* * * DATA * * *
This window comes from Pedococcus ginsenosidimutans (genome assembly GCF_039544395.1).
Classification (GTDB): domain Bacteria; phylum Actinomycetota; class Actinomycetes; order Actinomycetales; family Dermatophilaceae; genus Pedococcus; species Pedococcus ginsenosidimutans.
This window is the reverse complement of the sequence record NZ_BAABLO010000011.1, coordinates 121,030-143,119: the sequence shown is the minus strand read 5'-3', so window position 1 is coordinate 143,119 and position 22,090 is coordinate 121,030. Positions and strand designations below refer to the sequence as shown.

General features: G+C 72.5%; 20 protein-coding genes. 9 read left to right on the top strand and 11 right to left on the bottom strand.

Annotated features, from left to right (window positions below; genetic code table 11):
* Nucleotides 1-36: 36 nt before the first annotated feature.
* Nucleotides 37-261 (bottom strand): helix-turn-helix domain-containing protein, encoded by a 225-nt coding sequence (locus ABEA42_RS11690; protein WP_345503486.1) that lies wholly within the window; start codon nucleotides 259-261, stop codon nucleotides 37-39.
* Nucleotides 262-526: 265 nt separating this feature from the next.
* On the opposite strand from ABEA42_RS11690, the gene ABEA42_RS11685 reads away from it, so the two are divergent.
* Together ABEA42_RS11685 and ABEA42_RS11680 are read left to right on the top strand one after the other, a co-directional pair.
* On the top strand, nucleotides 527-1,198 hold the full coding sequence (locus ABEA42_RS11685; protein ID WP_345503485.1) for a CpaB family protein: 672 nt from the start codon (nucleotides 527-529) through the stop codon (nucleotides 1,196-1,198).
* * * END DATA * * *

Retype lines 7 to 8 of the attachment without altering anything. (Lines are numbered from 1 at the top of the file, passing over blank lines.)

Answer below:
* Nucleotides 37-261 (bottom strand): helix-turn-helix domain-containing protein, encoded by a 225-nt coding sequence (locus ABEA42_RS11690; protein WP_345503486.1) that lies wholly within the window; start codon nucleotides 259-261, stop codon nucleotides 37-39.
* Nucleotides 262-526: 265 nt separating this feature from the next.